Health Product InfoWatch - May 2018
Organization: Health Canada
Date published: 2018-05-29
- Health products mentioned in this issue
- Announcement: New regulations to provide better information for patients on the safe use of opioid medications
- Monthly recap
- New information
- Product monograph update: Dipeptidylpeptidase-4 (DPP-4) Inhibitors
- Product monograph update: Elavil (amitriptyline hydrochloride)
- Product monograph update: Gadolinium-Based Contrast Agents
- Product monograph update: Imitrex injection (sumatriptan succinate)
- Product monograph update: Revlimid (lenalidomide)
- Product monograph update: Zydelig (idelalisib)
- Notice of Market Authorization with Conditions: Bavencio (avelumab)
- Notice of Market Authorization with Conditions: Imfinzi (durvalumab)
- Helpful links
Health products mentioned in this issue
Pharmaceuticals and Biologics
- Atypical antipsychotics
- Bavencio (avelumab)
- Bortezomib for Injection
- Dipeptidylpeptidase-4 (DPP-4) Inhibitors
- Elavil (amitriptyline hydrochloride)
- EpiPen and EpiPen Jr (epinephrine)
- Erfa-Tranexamic 100 mg/mL
- Gadolinium-Based Contrast Agents
- Imfinzi (durvalumab)
- Imitrex injection (sumatriptan succinate)
- Oral contraceptives
- Revlimid (lenalidomide)
- Zydelig (idelalisib)
Natural Health Products
New regulations to provide better information for patients on the safe use of opioid medications
Health Canada has published new regulations in Canada Gazette, Part II that will now make warning stickers and patient information handouts mandatory with prescription opioids dispensed at pharmacies or in doctor’s offices across Canada.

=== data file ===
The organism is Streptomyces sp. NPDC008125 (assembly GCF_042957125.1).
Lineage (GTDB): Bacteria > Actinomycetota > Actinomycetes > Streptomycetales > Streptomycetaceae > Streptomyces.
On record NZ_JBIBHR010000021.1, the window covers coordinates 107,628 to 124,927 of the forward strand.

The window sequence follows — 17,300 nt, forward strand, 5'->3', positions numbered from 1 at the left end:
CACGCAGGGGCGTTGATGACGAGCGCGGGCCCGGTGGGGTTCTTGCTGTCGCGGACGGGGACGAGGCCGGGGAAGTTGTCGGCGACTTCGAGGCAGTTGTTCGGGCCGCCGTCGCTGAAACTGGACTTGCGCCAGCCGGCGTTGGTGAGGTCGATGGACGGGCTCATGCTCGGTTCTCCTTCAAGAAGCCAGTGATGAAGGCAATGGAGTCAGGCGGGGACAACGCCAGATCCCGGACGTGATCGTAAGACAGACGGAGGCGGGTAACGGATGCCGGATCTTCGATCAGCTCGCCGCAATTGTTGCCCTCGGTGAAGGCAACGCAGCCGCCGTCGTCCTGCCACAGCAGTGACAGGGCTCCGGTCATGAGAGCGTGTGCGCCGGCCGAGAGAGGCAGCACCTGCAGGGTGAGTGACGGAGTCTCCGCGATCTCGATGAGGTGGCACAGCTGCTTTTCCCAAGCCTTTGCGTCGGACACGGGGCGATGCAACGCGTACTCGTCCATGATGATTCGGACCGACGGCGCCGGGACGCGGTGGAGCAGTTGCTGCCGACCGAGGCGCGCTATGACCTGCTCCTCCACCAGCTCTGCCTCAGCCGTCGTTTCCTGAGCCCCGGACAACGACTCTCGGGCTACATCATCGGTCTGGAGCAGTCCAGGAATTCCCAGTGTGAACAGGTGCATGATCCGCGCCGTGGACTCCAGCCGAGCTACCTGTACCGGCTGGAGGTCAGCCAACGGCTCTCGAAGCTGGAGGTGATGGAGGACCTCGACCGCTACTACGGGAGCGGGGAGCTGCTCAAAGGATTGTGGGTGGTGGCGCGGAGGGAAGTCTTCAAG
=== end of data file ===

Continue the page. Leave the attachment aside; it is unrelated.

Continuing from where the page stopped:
The warning sticker will be applied to the container being dispensed to the patient.
The patient handout will include important information about the signs of opioid overdose, safe storage and other warnings.
The mandatory warning sticker and the patient handout will begin to be distributed in October 2018.
The new regulations will also require pharmaceutical companies to develop and implement mandatory risk management plans to help characterize, monitor, prevent and manage risks associated with the use of their opioid products.
Monthly recap of health product safety information
The following is a list of health product advisories, type I recalls as well as summaries of completed safety reviews published in April 2018 by Health Canada.
This safety review evaluated the risk of drug reaction with eosinophilia and systemic symptoms (DRESS) associated with atypical antipsychotics. Health Canada's review followed the manufacturers’ voluntary update of the product safety information for Zyprexa (olanzapine) and Zeldox (ziprasidone) to include the risk of DRESS. Health Canada’s review of the available information concluded that there may be a link between the risk of DRESS and the use of 6 other atypical antipsychotics including aripiprazole, clozapine, lurasidone, paliperidone, quetiapine and risperidone. Health Canada will work with the manufacturers to update the Canadian product monographs for these atypical antipsychotics to include the risk of DRESS.
Summary Safety Review – Atypical antipsychotics
Bortezomib for Injection
Teva Canada Inc. has recalled Bortezomib for Injection 3.5 mg/vial, lot 9501016, due to the potential for the presence of particulate matter (glass).
Drug recall – Bortezomib for Injection
EpiPen and EpiPen Jr (epinephrine)
Following Health Canada’s previous communication regarding a shortage of EpiPen (0.3 mg) auto-injectors, this update provides further information on the EpiPen and EpiPen Jr (0.15 mg) shortages.